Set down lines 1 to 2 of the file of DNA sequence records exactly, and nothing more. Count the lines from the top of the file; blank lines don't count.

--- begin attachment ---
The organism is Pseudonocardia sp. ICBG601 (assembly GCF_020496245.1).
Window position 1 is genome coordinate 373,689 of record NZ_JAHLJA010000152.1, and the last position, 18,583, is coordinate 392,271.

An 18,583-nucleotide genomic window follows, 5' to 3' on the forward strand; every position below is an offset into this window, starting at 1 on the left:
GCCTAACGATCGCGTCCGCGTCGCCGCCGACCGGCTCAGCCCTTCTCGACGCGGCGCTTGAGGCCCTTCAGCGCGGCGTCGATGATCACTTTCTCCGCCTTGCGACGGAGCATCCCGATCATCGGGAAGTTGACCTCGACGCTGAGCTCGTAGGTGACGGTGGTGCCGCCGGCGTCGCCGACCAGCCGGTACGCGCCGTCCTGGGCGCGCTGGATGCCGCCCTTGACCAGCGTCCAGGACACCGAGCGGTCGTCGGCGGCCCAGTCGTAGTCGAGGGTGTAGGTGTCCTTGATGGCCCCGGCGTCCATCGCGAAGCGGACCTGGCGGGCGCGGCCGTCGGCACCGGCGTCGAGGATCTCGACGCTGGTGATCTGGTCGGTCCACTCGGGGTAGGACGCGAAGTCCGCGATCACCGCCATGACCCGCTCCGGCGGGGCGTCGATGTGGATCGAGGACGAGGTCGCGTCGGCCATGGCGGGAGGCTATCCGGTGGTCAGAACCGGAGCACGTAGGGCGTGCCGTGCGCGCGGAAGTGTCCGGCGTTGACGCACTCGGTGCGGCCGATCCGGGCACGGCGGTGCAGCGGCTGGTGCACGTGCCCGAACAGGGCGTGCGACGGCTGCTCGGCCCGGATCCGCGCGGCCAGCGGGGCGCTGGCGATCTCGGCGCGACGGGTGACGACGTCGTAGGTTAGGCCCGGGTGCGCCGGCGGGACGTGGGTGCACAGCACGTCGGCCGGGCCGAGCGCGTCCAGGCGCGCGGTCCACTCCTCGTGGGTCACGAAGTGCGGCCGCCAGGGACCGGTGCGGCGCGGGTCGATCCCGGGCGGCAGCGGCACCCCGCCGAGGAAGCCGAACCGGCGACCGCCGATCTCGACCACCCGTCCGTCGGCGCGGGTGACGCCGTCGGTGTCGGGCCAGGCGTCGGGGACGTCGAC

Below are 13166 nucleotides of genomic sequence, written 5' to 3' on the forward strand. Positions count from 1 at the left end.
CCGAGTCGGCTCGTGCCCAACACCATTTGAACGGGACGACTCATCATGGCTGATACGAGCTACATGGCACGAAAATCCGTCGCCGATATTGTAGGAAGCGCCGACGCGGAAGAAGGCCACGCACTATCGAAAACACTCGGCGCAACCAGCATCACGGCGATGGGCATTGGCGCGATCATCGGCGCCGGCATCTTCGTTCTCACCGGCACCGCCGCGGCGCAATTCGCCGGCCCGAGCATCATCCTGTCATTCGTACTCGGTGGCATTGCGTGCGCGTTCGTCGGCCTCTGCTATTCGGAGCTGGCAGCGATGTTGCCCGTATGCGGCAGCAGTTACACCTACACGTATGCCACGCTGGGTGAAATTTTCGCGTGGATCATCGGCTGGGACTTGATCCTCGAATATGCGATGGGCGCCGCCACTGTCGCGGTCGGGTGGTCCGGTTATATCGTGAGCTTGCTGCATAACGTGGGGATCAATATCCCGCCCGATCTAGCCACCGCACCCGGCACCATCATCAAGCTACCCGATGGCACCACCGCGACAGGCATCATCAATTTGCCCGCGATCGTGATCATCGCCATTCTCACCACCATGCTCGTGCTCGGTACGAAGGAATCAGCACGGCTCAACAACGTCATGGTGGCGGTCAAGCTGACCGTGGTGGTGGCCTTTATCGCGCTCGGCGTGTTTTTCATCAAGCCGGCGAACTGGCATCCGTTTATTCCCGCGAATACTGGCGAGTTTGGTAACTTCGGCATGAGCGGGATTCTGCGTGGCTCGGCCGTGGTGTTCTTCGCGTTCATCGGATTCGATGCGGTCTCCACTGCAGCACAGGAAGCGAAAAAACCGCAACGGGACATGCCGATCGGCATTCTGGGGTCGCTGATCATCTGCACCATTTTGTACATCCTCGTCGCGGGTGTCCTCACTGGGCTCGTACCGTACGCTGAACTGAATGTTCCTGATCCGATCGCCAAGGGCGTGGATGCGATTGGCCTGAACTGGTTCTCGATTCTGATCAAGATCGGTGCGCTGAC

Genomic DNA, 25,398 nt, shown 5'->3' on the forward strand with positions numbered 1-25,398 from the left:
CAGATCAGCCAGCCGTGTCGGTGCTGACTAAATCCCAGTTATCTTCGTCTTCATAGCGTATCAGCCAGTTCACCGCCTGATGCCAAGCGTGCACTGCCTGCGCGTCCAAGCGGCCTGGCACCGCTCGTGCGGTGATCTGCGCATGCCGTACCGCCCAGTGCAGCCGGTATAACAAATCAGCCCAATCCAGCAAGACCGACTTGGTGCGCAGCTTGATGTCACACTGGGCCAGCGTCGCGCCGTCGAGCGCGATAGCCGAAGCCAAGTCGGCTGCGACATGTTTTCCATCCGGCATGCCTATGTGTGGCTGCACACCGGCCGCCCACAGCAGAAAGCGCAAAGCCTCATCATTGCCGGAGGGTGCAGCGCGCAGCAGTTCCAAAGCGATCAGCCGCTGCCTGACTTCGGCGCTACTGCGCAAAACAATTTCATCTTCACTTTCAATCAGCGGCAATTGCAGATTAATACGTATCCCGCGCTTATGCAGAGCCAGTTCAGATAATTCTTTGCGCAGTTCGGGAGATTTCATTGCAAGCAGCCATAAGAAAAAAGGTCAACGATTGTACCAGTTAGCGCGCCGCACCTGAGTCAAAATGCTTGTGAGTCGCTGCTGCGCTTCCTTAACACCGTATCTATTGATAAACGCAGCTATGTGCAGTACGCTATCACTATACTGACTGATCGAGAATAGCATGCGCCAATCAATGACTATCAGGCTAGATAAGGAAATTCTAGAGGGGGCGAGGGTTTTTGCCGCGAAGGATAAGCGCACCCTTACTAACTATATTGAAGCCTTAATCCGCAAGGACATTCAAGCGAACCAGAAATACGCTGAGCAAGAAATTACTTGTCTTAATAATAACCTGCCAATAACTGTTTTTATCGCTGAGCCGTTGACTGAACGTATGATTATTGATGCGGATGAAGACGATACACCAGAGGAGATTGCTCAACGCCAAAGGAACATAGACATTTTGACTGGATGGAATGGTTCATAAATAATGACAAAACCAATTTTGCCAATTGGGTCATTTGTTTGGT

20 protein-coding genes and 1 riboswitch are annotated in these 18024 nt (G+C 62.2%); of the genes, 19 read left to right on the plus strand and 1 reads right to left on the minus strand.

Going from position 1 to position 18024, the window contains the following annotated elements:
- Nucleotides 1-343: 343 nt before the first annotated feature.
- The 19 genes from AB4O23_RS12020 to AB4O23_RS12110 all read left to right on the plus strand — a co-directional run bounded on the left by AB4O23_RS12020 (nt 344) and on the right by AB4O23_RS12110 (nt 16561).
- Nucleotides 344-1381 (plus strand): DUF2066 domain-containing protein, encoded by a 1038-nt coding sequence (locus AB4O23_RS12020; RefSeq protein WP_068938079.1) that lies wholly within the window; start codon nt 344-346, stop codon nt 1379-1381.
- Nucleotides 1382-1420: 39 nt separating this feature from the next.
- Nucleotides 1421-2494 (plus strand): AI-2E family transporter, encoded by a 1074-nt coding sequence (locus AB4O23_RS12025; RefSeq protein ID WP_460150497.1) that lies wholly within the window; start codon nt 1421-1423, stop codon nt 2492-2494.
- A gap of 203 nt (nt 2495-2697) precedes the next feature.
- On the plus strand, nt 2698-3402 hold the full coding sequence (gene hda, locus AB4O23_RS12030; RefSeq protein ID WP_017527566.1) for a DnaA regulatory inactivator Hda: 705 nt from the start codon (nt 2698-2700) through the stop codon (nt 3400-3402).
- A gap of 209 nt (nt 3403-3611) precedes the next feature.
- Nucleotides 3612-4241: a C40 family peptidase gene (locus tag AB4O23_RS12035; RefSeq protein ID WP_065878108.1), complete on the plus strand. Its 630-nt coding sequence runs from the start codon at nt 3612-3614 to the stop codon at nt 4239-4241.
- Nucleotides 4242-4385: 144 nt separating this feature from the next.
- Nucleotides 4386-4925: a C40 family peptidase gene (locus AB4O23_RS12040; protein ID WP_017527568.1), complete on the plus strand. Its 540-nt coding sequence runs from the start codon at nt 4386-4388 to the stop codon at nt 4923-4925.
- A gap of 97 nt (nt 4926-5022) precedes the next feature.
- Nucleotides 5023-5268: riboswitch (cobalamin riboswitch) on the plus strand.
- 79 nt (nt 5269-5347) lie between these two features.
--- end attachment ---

The organism is Pseudonocardia sp. ICBG601 (assembly GCF_020496245.1).
Window position 1 is genome coordinate 373,689 of record NZ_JAHLJA010000152.1, and the last position, 18,583, is coordinate 392,271.